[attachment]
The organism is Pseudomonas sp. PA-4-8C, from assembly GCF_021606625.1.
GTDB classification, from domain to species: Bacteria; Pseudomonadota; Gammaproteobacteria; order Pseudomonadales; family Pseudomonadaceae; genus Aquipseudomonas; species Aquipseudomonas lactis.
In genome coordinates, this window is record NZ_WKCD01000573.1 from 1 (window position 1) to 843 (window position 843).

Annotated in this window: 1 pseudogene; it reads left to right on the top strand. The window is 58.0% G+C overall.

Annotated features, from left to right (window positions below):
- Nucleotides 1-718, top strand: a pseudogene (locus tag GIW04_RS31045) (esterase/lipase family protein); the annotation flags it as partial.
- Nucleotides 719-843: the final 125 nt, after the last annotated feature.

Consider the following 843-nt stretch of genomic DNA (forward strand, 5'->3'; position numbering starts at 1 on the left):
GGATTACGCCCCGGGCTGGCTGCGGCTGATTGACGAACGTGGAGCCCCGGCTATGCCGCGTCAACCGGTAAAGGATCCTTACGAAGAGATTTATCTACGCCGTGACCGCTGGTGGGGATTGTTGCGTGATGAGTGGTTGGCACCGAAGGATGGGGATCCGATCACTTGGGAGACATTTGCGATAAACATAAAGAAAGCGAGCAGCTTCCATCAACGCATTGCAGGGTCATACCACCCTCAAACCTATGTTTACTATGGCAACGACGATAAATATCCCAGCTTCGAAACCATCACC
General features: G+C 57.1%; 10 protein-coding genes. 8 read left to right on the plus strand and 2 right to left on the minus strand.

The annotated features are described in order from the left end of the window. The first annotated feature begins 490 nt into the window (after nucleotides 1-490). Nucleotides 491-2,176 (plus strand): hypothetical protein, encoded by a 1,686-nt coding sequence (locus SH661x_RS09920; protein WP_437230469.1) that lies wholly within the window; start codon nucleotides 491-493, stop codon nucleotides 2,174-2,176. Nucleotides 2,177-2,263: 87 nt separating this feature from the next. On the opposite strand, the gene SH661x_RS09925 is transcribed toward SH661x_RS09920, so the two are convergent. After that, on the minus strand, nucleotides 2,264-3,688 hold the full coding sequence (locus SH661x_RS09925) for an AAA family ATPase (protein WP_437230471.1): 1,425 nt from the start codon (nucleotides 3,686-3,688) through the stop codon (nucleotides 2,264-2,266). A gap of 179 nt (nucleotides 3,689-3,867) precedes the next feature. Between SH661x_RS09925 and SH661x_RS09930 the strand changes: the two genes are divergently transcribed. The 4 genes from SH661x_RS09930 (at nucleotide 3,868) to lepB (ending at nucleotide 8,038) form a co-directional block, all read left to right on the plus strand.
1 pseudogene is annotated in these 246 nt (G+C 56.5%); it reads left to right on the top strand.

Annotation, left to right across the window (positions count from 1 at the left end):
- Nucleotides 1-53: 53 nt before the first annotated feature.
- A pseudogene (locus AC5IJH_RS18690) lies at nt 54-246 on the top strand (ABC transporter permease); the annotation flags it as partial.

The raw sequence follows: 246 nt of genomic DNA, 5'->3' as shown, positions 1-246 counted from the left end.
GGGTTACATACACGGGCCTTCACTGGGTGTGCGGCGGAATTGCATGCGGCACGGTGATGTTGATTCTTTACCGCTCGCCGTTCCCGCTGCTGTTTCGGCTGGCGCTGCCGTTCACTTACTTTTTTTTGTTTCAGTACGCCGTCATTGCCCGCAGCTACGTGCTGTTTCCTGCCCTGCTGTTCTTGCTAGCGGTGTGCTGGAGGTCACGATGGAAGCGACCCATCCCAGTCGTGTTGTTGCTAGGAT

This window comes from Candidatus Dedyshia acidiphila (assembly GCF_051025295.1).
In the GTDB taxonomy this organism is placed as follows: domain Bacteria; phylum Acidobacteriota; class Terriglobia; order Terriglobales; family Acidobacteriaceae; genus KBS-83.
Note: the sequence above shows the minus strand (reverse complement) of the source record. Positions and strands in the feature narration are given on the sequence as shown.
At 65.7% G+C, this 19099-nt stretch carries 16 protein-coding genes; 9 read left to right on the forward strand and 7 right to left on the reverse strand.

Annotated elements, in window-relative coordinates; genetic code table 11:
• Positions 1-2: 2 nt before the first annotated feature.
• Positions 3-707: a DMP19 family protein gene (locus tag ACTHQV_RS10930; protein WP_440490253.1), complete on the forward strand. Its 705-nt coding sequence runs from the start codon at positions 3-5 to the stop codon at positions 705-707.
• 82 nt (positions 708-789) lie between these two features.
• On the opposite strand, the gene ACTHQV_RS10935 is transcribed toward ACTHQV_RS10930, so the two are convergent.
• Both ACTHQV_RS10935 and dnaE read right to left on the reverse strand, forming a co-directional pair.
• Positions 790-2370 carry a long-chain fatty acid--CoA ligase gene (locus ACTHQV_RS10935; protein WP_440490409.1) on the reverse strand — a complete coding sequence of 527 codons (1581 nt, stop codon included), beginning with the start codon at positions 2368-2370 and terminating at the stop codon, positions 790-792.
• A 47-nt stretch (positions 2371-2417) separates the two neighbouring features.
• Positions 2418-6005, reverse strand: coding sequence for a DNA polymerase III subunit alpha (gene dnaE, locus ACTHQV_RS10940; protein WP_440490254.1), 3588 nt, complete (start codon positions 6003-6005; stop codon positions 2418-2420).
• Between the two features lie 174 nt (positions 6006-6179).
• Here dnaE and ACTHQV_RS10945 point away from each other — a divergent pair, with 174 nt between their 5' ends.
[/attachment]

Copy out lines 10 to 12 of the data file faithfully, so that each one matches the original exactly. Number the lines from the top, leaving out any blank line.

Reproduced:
General features: G+C 57.1%; 10 protein-coding genes. 8 read left to right on the plus strand and 2 right to left on the minus strand.

The annotated features are described in order from the left end of the window. The first annotated feature begins 490 nt into the window (after nucleotides 1-490). Nucleotides 491-2,176 (plus strand): hypothetical protein, encoded by a 1,686-nt coding sequence (locus SH661x_RS09920; protein WP_437230469.1) that lies wholly within the window; start codon nucleotides 491-493, stop codon nucleotides 2,174-2,176. Nucleotides 2,177-2,263: 87 nt separating this feature from the next. On the opposite strand, the gene SH661x_RS09925 is transcribed toward SH661x_RS09920, so the two are convergent. After that, on the minus strand, nucleotides 2,264-3,688 hold the full coding sequence (locus SH661x_RS09925) for an AAA family ATPase (protein WP_437230471.1): 1,425 nt from the start codon (nucleotides 3,686-3,688) through the stop codon (nucleotides 2,264-2,266). A gap of 179 nt (nucleotides 3,689-3,867) precedes the next feature. Between SH661x_RS09925 and SH661x_RS09930 the strand changes: the two genes are divergently transcribed. The 4 genes from SH661x_RS09930 (at nucleotide 3,868) to lepB (ending at nucleotide 8,038) form a co-directional block, all read left to right on the plus strand.
1 pseudogene is annotated in these 246 nt (G+C 56.5%); it reads left to right on the top strand.